History of Mother’s Custody Rights
Up until the 1970’s custody disputes were settled by judges granting full custody for mothers rather than fathers. However, in the 1970’s most states started adopting laws that granted equal weight to both a mother and a father’s custodial rights and favored situations where parents were able to share and maintain joint custody. In the same vein, most jurisdictions even created a hierarchy of custodial care where biological parents gained an edge over non-biological parents such as step-parents, grandparents and foster families. Ultimately, though the major changes that came about in the late 20th century in terms of a mother’s custodial rights came in the form of a more active role in establishing and monitoring rules of parental conduct by the state
Prior to the 1970’s, most courts followed the “tender years” doctrine that basically stated a child early development was directly related to the length of time that the child shared with its mother. For this reason, it was common for many judges and mediators to grant full custody for mothers. As more research was done into early childhood development, though, we learned that this is not necessarily the case and in many cases full custody for fathers were just as beneficial to the child’s development, provided that the household is stable and the parent takes an active role in the child’s life. The effect this had on a mother’s custody rights was that more and more judges and courts felt comfortable granting custody of children to people other than the biological mother, negating the once held belief that full custody for mothers was essential to the development of the child.
Father’s Custody Rights
Child custody for fathers was mainly accepted as an alternative to the de facto “full custody for mothers” decree because so many women entered the workforce in the 1960s and 1970s. This split the child-rearing duties between most parents, so when a marriage did end in divorce, fathers had more of a vested interest in their children and actively sought full custody. As a result there are currently 2.3 million single fathers in the united states that have primary custodial care of there children, which is a 15 percent increase over 1995. Child custody for fathers has certainly became a legitimate concern for parents
Working Toward Full Custody
So, like it or not, the reality is, if you want custody, you’re going to have to work at it. I’m sure that most parents in mediation or a custody battle have relentlessly sought resources on how to get full custody of your child. Likewise most parents have learned that this is no easy task. Judges and mediators no longer automatically grant full custody for mothers. Instead, just as fathers had to do in the past, mothers must now work to gain primary custody as well. This is by no means meant to be an exhaustive list of what to do, but it is at least a starting point on how to get full custody of your child:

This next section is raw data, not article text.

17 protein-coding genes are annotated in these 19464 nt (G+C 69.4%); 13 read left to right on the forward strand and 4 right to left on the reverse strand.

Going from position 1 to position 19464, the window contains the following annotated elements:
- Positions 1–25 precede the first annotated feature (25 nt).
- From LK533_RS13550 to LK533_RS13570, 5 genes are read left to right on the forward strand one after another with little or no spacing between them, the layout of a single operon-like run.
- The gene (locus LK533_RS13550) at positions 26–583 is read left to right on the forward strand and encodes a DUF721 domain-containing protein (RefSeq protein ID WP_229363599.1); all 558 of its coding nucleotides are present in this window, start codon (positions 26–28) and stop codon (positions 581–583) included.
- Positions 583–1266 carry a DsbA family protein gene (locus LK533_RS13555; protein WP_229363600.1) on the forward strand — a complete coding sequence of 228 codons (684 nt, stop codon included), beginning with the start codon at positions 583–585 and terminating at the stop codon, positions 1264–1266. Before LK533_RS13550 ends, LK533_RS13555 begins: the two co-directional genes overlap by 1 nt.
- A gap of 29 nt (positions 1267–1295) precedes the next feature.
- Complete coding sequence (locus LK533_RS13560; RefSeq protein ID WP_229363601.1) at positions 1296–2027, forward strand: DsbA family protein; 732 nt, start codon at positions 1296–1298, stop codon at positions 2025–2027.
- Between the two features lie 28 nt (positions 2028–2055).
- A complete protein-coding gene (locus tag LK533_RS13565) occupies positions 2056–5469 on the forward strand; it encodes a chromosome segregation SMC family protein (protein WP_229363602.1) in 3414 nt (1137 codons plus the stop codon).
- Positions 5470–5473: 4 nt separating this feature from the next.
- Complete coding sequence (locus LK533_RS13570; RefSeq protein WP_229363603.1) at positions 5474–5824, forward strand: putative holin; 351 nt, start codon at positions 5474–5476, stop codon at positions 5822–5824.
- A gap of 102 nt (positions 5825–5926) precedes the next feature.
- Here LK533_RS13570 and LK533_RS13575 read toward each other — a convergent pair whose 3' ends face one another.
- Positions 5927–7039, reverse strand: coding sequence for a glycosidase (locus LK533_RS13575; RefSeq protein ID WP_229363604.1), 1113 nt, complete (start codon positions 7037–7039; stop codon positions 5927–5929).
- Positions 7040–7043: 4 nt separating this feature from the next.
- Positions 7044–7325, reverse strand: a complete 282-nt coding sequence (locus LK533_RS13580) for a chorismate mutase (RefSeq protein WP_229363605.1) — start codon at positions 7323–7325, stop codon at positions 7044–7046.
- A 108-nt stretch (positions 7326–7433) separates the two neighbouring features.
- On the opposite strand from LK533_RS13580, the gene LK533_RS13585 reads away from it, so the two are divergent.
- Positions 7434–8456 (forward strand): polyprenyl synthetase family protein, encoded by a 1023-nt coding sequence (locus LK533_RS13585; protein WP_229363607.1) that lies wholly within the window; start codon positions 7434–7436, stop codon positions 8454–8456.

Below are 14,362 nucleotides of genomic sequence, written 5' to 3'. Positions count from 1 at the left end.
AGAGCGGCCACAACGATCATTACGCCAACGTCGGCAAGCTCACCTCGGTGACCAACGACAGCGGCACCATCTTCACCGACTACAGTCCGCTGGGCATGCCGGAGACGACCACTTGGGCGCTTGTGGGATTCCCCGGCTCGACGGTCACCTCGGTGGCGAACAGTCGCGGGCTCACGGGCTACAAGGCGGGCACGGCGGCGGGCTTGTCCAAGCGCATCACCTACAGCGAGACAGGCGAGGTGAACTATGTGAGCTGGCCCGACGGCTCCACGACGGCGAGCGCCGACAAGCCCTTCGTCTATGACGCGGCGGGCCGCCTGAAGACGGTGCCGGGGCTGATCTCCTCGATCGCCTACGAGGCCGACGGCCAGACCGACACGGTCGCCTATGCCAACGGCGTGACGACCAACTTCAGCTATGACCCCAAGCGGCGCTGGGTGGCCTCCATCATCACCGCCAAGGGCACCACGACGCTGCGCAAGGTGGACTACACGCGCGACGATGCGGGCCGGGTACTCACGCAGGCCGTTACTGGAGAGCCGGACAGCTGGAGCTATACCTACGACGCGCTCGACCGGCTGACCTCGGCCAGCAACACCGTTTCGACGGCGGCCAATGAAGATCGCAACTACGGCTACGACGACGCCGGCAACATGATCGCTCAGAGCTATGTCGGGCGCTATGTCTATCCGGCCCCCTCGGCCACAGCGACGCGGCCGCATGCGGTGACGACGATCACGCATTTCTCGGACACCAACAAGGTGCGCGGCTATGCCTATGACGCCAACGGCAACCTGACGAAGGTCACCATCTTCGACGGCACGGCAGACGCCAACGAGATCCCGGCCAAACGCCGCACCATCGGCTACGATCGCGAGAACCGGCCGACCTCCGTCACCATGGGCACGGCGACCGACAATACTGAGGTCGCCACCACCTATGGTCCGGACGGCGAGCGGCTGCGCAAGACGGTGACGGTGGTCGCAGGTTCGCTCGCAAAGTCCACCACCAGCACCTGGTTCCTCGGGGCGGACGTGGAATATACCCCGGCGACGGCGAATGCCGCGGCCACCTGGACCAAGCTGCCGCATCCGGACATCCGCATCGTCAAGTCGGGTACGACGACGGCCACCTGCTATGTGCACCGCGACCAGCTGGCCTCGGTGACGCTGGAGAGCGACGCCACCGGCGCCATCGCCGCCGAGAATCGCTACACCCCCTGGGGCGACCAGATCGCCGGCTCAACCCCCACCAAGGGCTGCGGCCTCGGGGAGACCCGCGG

- Step1. Document time – keeping detailed records of the time spent with each parent will allow you to walk into mediation with proof that the child is already spending the majority of their non-school/non-sleeping time with you.
- Step2. Document Behavior – It’s important here to keep records about the other parent’s behavior. When you picked up your kid, was the other parent drunk? – document it. Does the other parent say negative things or make unfounded claims about you to teachers, school administrators, others? – document it. Instead of getting into a he said / she said argument, walk into the mediation hearings with a fully documented affidavit of what happened.
- Step3. Be Involved – This may sound kind of obvious, but if you are a mother looking for custody of your child, take an active role in their life: know who their friends are, what they like or don’t like, talk to their teachers. If you know more about what’s happening in your child’s daily life, it’s going to be pretty clear that you are already taking a primary role in that child’s upbringing.
These are just the first steps in your steps toward gaining primary custody. Mothers, wherever you search for information on how to get full custody of your child, remember that the biggest thing that you can do is stay active in that child’s life. If you make yourself positively present in your children’s lives before and during your custody proceedings, it’s only going to bolster your case for being the primary custodial parent. It’s also important to stay organized and vigilant and not to engage in hearsay. If you can support your claim with documentation, a mediator will support full custody for the mother.